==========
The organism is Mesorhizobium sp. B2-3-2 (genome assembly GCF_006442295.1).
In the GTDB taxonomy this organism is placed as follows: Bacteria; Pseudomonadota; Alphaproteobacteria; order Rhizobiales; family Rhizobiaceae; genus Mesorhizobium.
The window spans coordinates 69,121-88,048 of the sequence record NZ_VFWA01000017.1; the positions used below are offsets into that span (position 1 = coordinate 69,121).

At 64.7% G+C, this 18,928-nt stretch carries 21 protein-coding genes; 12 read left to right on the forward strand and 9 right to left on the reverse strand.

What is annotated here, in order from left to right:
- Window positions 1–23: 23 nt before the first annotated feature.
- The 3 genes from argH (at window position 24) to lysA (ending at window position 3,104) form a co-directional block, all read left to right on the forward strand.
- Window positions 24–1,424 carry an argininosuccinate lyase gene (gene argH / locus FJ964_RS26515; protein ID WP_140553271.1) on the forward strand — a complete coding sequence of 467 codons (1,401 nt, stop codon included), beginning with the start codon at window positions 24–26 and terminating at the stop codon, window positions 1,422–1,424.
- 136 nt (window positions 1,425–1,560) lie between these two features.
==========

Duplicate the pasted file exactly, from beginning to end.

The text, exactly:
The organism is Mesorhizobium sp. B2-3-2 (genome assembly GCF_006442295.1).
In the GTDB taxonomy this organism is placed as follows: Bacteria; Pseudomonadota; Alphaproteobacteria; order Rhizobiales; family Rhizobiaceae; genus Mesorhizobium.
The window spans coordinates 69,121-88,048 of the sequence record NZ_VFWA01000017.1; the positions used below are offsets into that span (position 1 = coordinate 69,121).

At 64.7% G+C, this 18,928-nt stretch carries 21 protein-coding genes; 12 read left to right on the forward strand and 9 right to left on the reverse strand.

What is annotated here, in order from left to right:
- Window positions 1–23: 23 nt before the first annotated feature.
- The 3 genes from argH (at window position 24) to lysA (ending at window position 3,104) form a co-directional block, all read left to right on the forward strand.
- Window positions 24–1,424 carry an argininosuccinate lyase gene (gene argH / locus FJ964_RS26515; protein ID WP_140553271.1) on the forward strand — a complete coding sequence of 467 codons (1,401 nt, stop codon included), beginning with the start codon at window positions 24–26 and terminating at the stop codon, window positions 1,422–1,424.
- 136 nt (window positions 1,425–1,560) lie between these two features.